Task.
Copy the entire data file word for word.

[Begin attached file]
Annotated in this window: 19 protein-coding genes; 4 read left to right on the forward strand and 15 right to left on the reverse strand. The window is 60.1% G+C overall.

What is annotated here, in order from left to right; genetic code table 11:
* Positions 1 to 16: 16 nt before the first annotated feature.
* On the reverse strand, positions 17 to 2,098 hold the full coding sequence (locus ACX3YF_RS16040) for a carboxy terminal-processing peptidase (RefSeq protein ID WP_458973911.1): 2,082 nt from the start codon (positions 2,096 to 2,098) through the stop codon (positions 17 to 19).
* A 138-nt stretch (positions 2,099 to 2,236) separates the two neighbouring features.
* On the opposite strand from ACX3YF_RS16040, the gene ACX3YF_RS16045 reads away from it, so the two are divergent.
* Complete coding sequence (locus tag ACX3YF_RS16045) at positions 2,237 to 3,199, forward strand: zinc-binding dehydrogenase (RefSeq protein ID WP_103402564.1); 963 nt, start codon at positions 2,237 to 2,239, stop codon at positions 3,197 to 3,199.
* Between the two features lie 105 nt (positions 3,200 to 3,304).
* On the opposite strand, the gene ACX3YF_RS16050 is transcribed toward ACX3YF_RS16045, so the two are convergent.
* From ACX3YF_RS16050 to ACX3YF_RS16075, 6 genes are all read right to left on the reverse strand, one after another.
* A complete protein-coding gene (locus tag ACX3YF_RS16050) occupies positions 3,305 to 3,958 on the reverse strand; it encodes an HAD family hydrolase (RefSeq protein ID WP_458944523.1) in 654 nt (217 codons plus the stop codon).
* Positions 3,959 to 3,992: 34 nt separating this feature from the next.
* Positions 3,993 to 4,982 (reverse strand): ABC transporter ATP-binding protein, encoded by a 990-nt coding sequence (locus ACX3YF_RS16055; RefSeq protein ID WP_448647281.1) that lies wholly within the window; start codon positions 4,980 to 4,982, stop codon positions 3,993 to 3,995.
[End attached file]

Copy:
Annotated in this window: 19 protein-coding genes; 4 read left to right on the forward strand and 15 right to left on the reverse strand. The window is 60.1% G+C overall.

What is annotated here, in order from left to right; genetic code table 11:
* Positions 1 to 16: 16 nt before the first annotated feature.
* On the reverse strand, positions 17 to 2,098 hold the full coding sequence (locus ACX3YF_RS16040) for a carboxy terminal-processing peptidase (RefSeq protein ID WP_458973911.1): 2,082 nt from the start codon (positions 2,096 to 2,098) through the stop codon (positions 17 to 19).
* A 138-nt stretch (positions 2,099 to 2,236) separates the two neighbouring features.
* On the opposite strand from ACX3YF_RS16040, the gene ACX3YF_RS16045 reads away from it, so the two are divergent.
* Complete coding sequence (locus tag ACX3YF_RS16045) at positions 2,237 to 3,199, forward strand: zinc-binding dehydrogenase (RefSeq protein ID WP_103402564.1); 963 nt, start codon at positions 2,237 to 2,239, stop codon at positions 3,197 to 3,199.
* Between the two features lie 105 nt (positions 3,200 to 3,304).
* On the opposite strand, the gene ACX3YF_RS16050 is transcribed toward ACX3YF_RS16045, so the two are convergent.
* From ACX3YF_RS16050 to ACX3YF_RS16075, 6 genes are all read right to left on the reverse strand, one after another.
* A complete protein-coding gene (locus tag ACX3YF_RS16050) occupies positions 3,305 to 3,958 on the reverse strand; it encodes an HAD family hydrolase (RefSeq protein ID WP_458944523.1) in 654 nt (217 codons plus the stop codon).
* Positions 3,959 to 3,992: 34 nt separating this feature from the next.
* Positions 3,993 to 4,982 (reverse strand): ABC transporter ATP-binding protein, encoded by a 990-nt coding sequence (locus ACX3YF_RS16055; RefSeq protein ID WP_448647281.1) that lies wholly within the window; start codon positions 4,980 to 4,982, stop codon positions 3,993 to 3,995.